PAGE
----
As D.C. mayor in 1980, Marion Barry implemented a residency rule for city government jobs. He and other officials described the rule as a key to maintaining the District’s tax base and sense of community identity.

But in 1988, Congress approved an amendment to the District’s appropriations bill that forced the city to scrap its residency requirement, calling it unfair and citing criticism from local unions.

The D.C. Council, in response, enacted a preference policy that gives residents a 10-point advantage over nonresidents in scores that determine hiring and promotions.

Mr. Barry, a Democrat who represents Ward 8 on the council and leads the Special Committee on Vocational Education and Jobs for District Residents, has accused Mayor Anthony A. Williams of not “vigorously enforcing” the residency preference.

“I’m outraged that this is happening,” the former mayor said. “I’m seriously thinking of recommending to the committee and the council to go back to a strict D.C. residency rule, with the exception of police and fire.”

In 2004, the council eliminated a 49-year-old requirement that police officers and firefighters live within 25 miles of the U.S. Capitol.

Of the 4,723 persons on the police department payroll last year, about a quarter — 1,193 — lived in the city. Of the fire department’s 1,988 employees, 580 were city residents, or 29.2 percent.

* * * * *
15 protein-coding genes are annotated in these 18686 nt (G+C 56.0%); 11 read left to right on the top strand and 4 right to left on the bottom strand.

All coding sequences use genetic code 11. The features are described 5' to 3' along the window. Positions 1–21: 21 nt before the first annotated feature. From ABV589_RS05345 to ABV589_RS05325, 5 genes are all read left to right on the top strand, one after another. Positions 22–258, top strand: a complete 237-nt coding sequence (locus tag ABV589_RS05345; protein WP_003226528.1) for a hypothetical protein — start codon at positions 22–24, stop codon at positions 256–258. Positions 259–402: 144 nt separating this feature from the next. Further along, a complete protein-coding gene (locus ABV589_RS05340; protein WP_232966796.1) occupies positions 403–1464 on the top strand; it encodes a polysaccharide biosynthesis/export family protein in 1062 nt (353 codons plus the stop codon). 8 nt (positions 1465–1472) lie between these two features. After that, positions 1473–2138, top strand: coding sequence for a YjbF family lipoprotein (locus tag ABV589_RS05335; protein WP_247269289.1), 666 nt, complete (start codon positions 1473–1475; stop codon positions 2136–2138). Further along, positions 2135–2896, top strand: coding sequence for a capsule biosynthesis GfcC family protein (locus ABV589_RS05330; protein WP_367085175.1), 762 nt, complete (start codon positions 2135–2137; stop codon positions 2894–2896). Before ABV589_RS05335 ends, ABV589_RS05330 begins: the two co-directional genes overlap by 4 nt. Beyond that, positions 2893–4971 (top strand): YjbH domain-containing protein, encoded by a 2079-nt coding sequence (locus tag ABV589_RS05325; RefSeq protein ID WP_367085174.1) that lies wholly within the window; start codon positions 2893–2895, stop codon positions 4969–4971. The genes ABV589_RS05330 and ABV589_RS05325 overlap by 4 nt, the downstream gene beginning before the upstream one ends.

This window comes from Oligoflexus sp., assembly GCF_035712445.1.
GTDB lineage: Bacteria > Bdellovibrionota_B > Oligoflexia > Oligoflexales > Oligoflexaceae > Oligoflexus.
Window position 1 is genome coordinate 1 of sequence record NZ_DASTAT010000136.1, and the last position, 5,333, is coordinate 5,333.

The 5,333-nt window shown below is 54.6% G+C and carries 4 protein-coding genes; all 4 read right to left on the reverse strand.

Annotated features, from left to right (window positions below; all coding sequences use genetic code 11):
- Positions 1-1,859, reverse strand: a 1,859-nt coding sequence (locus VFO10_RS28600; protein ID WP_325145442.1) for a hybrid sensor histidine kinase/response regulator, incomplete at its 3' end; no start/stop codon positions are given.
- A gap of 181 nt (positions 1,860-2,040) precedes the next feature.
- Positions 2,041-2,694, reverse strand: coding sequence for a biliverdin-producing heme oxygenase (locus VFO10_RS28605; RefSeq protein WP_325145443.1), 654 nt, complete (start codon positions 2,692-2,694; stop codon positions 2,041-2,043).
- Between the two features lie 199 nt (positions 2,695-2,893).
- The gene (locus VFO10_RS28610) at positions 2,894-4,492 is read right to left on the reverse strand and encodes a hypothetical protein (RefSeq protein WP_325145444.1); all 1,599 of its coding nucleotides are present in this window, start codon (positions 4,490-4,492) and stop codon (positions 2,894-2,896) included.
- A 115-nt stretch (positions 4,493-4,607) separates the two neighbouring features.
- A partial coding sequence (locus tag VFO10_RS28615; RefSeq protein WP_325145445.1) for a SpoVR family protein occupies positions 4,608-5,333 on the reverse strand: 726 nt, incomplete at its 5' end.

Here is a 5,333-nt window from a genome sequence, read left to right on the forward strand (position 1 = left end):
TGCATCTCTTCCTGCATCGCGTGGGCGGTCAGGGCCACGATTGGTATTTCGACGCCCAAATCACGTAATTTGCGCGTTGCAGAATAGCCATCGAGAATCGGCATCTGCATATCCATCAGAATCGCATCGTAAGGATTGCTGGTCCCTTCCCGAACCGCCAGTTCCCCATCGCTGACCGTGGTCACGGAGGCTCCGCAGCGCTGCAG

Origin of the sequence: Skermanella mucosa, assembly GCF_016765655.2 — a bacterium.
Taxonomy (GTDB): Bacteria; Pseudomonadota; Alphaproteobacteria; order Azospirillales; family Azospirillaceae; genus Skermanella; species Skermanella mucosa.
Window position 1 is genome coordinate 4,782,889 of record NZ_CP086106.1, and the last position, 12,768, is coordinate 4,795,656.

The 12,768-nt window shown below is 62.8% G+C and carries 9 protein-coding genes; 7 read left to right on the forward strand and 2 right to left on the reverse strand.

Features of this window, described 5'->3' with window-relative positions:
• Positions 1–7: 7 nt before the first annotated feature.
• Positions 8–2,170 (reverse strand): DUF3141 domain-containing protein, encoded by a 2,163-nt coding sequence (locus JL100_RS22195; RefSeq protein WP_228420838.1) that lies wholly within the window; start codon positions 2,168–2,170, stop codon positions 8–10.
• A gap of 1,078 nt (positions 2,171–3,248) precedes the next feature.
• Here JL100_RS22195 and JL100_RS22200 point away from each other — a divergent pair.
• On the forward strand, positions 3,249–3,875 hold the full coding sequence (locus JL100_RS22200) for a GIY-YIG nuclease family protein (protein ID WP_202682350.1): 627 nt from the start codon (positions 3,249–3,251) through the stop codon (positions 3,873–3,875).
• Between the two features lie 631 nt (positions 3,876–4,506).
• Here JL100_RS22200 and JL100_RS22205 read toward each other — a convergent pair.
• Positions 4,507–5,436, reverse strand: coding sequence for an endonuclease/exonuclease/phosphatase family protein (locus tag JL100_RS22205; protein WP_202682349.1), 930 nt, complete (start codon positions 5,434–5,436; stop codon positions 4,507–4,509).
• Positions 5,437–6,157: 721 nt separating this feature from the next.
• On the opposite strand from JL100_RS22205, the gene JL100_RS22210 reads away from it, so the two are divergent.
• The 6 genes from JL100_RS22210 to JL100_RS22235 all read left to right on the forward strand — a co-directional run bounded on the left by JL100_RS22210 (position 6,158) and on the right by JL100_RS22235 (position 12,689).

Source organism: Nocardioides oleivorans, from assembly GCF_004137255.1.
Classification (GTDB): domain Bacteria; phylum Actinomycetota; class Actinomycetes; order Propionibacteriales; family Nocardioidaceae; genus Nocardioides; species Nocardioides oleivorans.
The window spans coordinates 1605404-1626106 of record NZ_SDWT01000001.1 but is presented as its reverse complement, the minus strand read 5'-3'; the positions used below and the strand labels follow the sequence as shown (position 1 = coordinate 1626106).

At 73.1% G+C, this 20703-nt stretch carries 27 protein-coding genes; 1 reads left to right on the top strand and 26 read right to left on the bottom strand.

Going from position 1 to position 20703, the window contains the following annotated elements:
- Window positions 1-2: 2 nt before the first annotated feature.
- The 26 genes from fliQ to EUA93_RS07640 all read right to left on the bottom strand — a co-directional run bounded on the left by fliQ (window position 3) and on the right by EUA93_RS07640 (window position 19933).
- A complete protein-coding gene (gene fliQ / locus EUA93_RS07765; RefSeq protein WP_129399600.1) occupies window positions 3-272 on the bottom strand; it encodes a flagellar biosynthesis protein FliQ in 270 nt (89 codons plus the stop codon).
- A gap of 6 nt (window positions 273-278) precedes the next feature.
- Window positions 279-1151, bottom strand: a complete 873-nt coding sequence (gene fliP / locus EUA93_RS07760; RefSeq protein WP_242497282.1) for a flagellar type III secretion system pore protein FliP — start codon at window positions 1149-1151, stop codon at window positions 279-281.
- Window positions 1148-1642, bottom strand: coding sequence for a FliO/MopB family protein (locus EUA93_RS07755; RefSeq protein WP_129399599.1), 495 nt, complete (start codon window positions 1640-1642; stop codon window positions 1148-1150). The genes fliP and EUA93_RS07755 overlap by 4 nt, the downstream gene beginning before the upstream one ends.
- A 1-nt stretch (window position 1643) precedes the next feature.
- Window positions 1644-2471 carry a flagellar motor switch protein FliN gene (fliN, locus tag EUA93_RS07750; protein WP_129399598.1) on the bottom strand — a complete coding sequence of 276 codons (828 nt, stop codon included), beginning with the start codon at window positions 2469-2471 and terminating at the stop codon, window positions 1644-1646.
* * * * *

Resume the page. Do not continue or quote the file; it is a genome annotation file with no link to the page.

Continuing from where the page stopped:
City officials said one reason for lifting the rule was a real estate boom that escalated housing prices — and property values. The average price of a home in the District topped $200,000 last year.

For many years, D.C. officials, backed by reports from the federal government and the private sector, have complained that a structural imbalance narrows the District’s tax base.

Mr. Williams, who earns $149,200 annually, testified yesterday before a Senate subcommittee that 42 percent of the property value in the city is exempt from taxation because the property is owned by the federal government and that an additional 11 percent is not subject to taxes because it is owned by an international entity or a nonprofit group.

He complained that the city officials cannot count on high-density property to make up for limited taxable property because of height restrictions on city buildings and cannot levy taxes on the District’s 1 million commuters.

“The District must undertake its city, county and state functions with a severely restricted tax base while also providing over $200 million in unreimbursed services to the federal government,” said Mr. Williams, a Democrat who is not seeking re-election.

In March 2004, a federal judge threw out a lawsuit seeking to allow the District to tax commuters. In May, the U.S. Supreme Court declined to hear the case.

Mr. Williams long has been criticized for instituting what some have called a “back-door commuter tax” in the form of an aggressive, automated traffic enforcement program. The Times reported in March that, since its inception in 1999, the program has disproportionately targeted Maryland residents and has generated more than $135 million in fines.